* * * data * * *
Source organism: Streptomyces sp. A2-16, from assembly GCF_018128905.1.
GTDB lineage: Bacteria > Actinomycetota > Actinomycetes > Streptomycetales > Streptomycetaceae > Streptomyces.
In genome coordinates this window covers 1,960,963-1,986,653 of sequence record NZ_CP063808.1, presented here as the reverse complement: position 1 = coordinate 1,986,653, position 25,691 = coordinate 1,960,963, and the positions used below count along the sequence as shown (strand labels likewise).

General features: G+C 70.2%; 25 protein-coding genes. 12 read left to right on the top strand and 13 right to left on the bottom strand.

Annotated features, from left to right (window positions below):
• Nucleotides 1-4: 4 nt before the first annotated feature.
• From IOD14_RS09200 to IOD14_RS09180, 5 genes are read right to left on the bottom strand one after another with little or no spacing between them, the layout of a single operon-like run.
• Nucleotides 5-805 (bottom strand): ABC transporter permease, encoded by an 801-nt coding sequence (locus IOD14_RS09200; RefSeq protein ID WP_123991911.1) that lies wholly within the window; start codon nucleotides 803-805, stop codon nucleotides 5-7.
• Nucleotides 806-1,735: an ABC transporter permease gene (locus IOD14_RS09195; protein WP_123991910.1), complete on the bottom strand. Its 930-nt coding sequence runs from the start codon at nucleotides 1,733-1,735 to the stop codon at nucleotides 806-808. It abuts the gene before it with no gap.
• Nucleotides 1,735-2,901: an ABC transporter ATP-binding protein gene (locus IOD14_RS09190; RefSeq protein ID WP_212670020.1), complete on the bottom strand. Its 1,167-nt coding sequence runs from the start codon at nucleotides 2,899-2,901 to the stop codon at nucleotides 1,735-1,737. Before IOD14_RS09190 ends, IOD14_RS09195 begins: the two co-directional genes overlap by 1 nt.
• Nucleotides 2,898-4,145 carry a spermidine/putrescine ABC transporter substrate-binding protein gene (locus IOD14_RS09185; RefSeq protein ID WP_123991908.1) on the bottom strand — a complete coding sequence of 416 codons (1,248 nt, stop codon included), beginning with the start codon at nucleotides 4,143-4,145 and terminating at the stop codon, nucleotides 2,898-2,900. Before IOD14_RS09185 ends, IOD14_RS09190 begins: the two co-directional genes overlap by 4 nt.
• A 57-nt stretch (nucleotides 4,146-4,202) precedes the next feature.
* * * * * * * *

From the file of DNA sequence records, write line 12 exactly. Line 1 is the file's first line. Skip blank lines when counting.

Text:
• A 57-nt stretch (nucleotides 4,146-4,202) precedes the next feature.